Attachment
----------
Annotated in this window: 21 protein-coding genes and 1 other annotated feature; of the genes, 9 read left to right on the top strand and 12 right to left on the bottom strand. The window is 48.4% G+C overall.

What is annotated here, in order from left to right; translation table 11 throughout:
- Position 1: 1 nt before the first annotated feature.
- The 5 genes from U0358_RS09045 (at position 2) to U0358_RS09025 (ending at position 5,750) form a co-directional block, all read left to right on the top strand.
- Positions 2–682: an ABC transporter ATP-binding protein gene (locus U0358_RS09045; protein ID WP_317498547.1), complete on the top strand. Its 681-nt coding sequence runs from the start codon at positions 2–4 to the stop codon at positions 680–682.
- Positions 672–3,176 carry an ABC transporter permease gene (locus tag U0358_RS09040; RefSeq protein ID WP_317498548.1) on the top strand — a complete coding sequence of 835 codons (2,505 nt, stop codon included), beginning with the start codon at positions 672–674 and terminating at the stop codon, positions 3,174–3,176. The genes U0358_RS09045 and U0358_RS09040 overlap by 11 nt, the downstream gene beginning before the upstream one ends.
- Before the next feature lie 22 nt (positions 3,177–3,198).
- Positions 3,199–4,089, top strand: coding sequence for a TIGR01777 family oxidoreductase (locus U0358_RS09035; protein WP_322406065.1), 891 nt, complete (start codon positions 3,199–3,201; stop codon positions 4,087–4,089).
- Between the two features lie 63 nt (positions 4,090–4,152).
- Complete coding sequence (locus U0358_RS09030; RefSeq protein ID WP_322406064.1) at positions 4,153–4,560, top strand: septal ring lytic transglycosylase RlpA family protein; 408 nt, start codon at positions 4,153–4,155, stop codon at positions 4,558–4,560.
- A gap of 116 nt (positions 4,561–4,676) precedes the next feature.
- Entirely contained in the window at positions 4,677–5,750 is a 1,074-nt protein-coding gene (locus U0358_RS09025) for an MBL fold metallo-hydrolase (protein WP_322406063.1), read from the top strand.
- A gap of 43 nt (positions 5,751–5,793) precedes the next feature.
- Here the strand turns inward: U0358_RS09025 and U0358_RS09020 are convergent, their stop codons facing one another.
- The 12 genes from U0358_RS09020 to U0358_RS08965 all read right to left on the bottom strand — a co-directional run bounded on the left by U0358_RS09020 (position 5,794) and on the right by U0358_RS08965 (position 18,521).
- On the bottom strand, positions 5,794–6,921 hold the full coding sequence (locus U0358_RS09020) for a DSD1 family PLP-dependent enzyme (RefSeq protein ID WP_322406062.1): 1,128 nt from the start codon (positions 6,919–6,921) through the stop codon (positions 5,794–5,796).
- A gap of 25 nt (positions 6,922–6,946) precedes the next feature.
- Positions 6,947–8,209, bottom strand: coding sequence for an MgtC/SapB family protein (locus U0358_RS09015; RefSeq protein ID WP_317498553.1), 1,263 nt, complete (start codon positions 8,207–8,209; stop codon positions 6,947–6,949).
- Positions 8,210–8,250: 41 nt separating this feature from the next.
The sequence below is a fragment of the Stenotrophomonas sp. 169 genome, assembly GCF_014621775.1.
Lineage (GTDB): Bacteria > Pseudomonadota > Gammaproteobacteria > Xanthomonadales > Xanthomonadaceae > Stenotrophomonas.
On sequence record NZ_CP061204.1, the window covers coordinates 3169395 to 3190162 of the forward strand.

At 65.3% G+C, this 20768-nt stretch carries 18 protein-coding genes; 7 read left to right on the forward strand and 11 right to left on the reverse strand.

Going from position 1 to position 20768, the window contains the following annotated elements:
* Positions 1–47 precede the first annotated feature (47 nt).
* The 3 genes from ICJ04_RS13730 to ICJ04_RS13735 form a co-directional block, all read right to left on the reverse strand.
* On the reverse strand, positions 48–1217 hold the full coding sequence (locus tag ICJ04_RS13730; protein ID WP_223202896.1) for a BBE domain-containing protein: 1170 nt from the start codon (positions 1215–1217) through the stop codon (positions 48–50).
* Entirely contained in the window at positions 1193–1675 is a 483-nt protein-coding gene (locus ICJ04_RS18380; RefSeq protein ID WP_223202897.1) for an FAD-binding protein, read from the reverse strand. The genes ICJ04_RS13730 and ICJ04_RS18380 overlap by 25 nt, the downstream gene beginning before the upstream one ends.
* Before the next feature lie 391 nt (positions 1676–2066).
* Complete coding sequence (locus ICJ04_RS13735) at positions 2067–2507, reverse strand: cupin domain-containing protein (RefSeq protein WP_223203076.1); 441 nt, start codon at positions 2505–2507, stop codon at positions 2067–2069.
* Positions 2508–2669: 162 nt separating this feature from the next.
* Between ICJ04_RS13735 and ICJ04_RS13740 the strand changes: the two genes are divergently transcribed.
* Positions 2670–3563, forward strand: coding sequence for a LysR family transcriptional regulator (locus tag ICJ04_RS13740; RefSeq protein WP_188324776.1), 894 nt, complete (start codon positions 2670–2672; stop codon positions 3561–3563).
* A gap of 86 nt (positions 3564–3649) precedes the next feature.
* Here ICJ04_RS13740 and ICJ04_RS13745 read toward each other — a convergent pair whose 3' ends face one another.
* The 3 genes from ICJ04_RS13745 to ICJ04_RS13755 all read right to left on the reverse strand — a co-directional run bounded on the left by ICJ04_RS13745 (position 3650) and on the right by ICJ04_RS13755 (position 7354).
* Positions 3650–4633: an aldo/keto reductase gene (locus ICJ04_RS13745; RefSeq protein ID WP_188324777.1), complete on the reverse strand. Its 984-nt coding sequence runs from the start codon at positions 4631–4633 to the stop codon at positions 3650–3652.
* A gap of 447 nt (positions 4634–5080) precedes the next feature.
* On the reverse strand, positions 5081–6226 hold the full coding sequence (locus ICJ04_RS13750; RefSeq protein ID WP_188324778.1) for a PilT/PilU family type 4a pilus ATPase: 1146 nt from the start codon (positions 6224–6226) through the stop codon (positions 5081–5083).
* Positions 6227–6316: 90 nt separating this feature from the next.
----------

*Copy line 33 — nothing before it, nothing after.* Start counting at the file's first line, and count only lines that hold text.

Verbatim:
* Positions 2670–3563, forward strand: coding sequence for a LysR family transcriptional regulator (locus tag ICJ04_RS13740; RefSeq protein WP_188324776.1), 894 nt, complete (start codon positions 2670–2672; stop codon positions 3561–3563).